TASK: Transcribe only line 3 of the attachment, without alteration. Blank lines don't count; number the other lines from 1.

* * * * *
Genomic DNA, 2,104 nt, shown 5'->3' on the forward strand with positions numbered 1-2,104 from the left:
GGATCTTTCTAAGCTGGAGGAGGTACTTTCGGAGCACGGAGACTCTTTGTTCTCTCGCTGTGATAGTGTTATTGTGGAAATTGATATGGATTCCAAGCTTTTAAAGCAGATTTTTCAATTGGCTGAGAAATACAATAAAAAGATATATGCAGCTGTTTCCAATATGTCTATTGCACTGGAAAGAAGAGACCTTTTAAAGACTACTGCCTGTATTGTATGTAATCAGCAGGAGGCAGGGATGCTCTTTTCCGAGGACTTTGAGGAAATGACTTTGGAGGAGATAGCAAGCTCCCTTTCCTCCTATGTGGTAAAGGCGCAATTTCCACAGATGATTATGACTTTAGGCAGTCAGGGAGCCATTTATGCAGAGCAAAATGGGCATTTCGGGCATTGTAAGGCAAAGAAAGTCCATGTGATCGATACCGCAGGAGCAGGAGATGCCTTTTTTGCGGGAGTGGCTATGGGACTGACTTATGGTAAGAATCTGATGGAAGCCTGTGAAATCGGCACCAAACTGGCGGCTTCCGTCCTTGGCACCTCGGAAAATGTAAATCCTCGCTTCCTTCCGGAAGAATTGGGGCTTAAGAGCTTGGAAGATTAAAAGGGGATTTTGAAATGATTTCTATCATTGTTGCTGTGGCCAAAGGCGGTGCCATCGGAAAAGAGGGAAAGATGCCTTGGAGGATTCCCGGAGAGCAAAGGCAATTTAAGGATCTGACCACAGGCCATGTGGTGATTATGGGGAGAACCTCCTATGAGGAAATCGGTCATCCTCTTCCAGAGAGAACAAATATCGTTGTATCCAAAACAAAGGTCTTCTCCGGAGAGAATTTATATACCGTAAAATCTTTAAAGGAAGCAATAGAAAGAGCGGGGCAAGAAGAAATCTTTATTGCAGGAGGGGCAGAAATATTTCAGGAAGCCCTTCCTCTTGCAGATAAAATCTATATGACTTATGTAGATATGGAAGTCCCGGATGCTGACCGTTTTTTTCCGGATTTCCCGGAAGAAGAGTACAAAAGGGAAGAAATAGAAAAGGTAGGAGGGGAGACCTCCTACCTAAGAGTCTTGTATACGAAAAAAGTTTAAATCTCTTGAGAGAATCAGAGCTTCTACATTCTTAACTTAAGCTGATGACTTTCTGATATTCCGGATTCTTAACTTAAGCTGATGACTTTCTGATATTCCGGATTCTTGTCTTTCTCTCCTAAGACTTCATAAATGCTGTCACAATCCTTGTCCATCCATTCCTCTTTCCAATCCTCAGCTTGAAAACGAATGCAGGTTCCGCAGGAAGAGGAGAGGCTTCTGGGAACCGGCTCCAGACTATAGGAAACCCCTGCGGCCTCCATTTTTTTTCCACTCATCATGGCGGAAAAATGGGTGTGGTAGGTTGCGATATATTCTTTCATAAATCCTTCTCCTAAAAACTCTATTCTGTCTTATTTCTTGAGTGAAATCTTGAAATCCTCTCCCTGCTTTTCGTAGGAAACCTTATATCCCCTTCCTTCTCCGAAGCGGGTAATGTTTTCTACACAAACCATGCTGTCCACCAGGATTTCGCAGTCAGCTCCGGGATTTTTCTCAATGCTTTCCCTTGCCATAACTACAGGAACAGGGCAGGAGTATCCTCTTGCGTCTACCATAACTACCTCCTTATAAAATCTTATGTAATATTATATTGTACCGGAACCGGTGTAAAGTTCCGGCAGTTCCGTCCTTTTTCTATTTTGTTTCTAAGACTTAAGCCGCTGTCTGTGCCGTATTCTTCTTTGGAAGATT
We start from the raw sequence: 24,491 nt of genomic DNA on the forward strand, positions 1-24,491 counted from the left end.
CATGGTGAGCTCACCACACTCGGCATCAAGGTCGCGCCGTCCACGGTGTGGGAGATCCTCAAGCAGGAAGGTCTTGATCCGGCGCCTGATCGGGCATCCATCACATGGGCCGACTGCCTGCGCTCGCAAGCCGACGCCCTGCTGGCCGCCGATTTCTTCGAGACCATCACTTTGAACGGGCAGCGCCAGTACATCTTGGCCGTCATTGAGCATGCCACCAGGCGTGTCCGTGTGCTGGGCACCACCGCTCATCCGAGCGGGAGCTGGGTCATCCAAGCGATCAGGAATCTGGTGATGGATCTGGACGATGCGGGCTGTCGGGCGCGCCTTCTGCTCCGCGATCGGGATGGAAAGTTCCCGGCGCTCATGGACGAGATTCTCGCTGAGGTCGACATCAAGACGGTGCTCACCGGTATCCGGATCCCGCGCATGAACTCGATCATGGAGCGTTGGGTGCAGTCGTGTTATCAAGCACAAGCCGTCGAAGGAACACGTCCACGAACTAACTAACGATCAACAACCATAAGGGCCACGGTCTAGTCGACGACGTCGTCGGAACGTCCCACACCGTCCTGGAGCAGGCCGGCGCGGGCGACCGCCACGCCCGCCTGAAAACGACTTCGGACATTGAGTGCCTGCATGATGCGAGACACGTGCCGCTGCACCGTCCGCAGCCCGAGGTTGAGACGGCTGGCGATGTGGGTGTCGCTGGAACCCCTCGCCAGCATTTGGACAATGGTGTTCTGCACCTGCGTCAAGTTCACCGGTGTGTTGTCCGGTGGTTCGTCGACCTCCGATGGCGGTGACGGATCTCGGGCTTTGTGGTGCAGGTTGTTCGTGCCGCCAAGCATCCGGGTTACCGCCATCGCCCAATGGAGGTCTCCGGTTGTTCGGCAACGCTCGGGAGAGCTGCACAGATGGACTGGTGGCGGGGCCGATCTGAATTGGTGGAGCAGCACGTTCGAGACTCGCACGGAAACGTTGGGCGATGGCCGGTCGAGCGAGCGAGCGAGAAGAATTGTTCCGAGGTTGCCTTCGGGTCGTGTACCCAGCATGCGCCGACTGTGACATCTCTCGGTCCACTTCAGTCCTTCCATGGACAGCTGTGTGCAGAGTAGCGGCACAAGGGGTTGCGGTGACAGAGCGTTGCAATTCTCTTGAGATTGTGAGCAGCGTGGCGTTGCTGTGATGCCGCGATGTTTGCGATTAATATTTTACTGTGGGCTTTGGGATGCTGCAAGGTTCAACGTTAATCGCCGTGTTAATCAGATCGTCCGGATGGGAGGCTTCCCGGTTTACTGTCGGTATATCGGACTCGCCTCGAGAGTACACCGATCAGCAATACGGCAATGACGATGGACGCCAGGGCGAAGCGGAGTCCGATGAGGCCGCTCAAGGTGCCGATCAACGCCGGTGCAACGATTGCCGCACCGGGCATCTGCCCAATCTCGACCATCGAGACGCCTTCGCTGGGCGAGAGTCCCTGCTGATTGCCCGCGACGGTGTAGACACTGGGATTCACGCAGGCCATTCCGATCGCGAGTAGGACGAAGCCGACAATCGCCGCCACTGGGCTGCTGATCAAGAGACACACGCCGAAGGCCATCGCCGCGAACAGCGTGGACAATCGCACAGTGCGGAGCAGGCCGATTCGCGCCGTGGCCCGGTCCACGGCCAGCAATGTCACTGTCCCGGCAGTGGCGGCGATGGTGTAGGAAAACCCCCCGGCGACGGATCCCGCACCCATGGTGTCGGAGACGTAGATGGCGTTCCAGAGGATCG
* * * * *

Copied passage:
We start from the raw sequence: 24,491 nt of genomic DNA on the forward strand, positions 1-24,491 counted from the left end.